Step Up Your Own Game
Sitting on the bench isn’t always a bad thing, says youth coach and conditioning instructor Jeanne Goodes. It can actually be a great motivator to get better.
“Sitting the bench may make the youth athlete work that much harder in practice and at home,” Goodes explained. “It may give athletes the motivation, drive, and commitment needed to make them a starter.”
This is a tough one for most athletes, but it’s crucial to maintain a positive attitude when not playing. Johnson says if you make it obvious you’re unhappy with your role, don’t expect anyone to feel sorry for you. They will see you as a bad teammate and will do everything to avoid you. Any coach will tell you one of the best qualities of an athlete is a team-first mentality over individual goals or accomplishments.
Lead the Cheering Section
You’d be surprised how much better your team plays when they see their fellow backups cheering as enthusiastically as fans in the bleachers.
I remember being injured during a baseball tournament and having to sit out another game later that day. Our opponent was the defending champion, and we were a less experienced team.
I cheered at the top of my lungs practically the whole game, even though it was killing me inside not being out there. We put up a good fight and just barely lost. To this day, some of my former teammates still tell me how inspired they were by my energy and yells of encouragement.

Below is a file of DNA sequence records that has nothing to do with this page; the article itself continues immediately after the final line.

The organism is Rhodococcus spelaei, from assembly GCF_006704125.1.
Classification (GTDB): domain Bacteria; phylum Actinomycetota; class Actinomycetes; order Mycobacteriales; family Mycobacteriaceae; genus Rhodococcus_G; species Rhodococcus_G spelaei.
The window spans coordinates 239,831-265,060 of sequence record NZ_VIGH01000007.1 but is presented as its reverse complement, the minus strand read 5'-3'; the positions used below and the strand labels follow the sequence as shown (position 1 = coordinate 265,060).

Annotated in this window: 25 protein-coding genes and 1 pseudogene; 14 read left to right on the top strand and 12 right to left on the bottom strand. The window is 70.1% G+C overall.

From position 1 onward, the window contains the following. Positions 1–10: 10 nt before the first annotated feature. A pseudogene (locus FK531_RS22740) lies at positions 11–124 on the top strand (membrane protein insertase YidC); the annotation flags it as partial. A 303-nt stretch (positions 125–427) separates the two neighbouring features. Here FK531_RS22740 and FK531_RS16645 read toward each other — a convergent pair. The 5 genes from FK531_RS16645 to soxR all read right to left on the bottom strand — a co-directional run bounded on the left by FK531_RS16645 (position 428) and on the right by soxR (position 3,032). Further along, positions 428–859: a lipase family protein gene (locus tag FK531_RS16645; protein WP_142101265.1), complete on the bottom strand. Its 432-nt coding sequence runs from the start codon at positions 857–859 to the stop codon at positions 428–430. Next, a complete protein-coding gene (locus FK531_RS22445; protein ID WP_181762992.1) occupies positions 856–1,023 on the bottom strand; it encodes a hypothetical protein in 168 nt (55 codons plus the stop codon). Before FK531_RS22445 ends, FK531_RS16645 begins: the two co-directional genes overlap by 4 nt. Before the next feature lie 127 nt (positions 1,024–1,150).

Sitting on the bench doesn’t have to be the end of the world. The star athletes who have been backups at one time or another are too numerous to mention. But they obviously found a way to get better. So be ready, work hard, and stay positive. You may learn some valuable insights that could make you a better player. Plus, you never know when the coach will call your name.
Hot Takes and Great Reads
I got some great feedback from last week’s article on Justine Siegal and her fight for the inclusion of more girls in baseball. (Comments have been lightly edited for clarity).
Keith P writes, “My junior year in high school, we played at a tournament at the beginning of the season. They had a girl. She played shortstop. We thought we were going to have an easy game because they had to get a girl to play.
“We ended up winning the game, but it wasn’t as easy as we thought. And there was a reason she played shortstop; she was good with a capital G. Good for her and girls like Justine.”
Great story, Keith; thanks for sharing. Keep those comments coming on this or any other article you read in the newsletter.
Being a sports parent isn’t easy. Some handle it like pros; others are just hoping they can get through a season without pulling their hair out. No matter the situation, there’s a tweet for it.
I came across this article featuring 35 top tweets from sports parents. Some are funny, some quite blunt. Either way, check it out here.
Thanks to some volunteers in Kent County, Michigan, disabled kids and adults got to enjoy some downhill skiing.
The Cannonsburg Challenged Ski Association (CCSA) partnered with the City of Kentwood Parks and Recreation Department and Mary Free Bed’s Wheelchair and Adaptive Sports to assist 19 skiers in the annual downhill clinic, which took place February 5.
For some, it was their first time on the slopes, while others keep coming to the clinic each year.
“The Cannonsburg Challenged Ski Association or CCSA are really the angels in disguise out here,” Ann Przybysz, recreation program coordinator for Kentwood Parks and Recreation, told MLive.com. “They are really doing the leg work for all of our skiers on the hill to make sure people are successful.”
Angels, indeed. Click here to read the full story.